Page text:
The federal government has approved a proposal to increase at-sea monitoring of some commercial fishing trips to 100 percent.
At-sea monitors are workers who collect data on board commercial fishing boats to help inform regulations and management of species. The government approved the new, higher percentage of trip cover on Tuesday, said Michael Pentony, a regional administrator with the National Marine Fisheries Service.
The rules apply to valuable species that are harvested in the Northeast such as cod, haddock and flounder. Pentony said the new rules will replace the old process of calculating a target for the level of monitoring coverage every year.
The coverage target will instead be 100 percent for four years as long as federal funding can support agency and industry costs, he wrote in a letter to fishery managers.
At-sea monitoring is a controversial subject in commercial fisheries because many fishermen see it as an added cost that complicates fishing trips. The practice is depicted in the 2021 movie “Coda.”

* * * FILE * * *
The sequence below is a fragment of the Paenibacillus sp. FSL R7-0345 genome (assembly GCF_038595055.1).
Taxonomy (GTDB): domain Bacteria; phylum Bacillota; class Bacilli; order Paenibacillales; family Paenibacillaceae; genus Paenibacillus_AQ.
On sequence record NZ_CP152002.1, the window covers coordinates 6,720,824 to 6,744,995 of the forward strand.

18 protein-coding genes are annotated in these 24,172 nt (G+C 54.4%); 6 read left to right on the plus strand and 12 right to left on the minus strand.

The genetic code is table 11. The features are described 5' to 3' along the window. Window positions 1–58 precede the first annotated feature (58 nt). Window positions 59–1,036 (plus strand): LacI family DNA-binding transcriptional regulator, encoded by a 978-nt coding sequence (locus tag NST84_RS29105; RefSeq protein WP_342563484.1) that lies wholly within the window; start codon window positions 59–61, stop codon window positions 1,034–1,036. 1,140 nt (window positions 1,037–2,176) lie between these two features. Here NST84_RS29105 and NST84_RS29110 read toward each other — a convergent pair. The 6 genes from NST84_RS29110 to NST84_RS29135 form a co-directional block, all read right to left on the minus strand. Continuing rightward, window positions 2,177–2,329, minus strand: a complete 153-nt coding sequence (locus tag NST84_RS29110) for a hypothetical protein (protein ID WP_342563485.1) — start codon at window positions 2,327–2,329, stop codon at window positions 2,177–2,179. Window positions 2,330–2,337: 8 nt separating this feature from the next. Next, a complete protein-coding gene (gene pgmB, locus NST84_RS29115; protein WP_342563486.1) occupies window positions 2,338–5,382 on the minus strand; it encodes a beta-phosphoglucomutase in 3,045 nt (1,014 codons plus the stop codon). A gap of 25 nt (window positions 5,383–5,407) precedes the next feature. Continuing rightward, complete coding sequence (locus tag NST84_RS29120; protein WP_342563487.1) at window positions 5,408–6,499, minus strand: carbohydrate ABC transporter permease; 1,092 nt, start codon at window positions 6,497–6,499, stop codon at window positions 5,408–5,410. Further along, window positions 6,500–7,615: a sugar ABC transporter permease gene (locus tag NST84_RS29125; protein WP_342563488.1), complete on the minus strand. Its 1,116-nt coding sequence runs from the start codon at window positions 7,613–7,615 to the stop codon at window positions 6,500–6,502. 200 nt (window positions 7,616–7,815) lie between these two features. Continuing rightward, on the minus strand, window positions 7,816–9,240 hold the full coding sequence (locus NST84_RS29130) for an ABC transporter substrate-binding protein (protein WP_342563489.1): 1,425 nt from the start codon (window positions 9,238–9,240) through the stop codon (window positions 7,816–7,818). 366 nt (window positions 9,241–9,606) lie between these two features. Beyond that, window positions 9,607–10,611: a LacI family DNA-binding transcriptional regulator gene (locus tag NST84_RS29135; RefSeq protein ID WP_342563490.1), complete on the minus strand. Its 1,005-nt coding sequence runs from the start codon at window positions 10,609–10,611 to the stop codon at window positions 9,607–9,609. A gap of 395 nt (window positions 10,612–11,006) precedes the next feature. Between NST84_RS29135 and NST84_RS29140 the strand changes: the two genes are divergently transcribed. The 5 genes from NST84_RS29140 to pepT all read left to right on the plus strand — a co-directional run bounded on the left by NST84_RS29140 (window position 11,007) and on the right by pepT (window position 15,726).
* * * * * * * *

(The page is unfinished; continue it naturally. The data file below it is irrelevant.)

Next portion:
The new rules are arriving at a time when cod, a key groundfish species, is in peril. U.S. fishermen brought more than 100 million pounds of cod to the docks per year in the early 1980s, but the 2020 catch was less than 2 million pounds. Overfishing and environmental change have led to tighter regulation of cod fishing.
The new rules revise the monitoring program “to improve the accounting and accuracy of collected catch data,” Pentony wrote.
The rules also state that in a given year the at-sea monitoring coverage target could be less than 100 percent, and instead set at the maximum level for which there are sufficient federal funds to cover costs to the agency and industry, Pentony said. The rules also allow some electronic monitoring technologies as an alternative to human workers, he said.
While many fishermen have bristled at the move toward more monitoring, environmental groups have cheered the changes.
“This is a great day for New England’s historic groundfish fishery, including the chronically overfished Atlantic cod,” said Gib Brogan, a campaign director with Oceana.
Story by Patrick Whittle.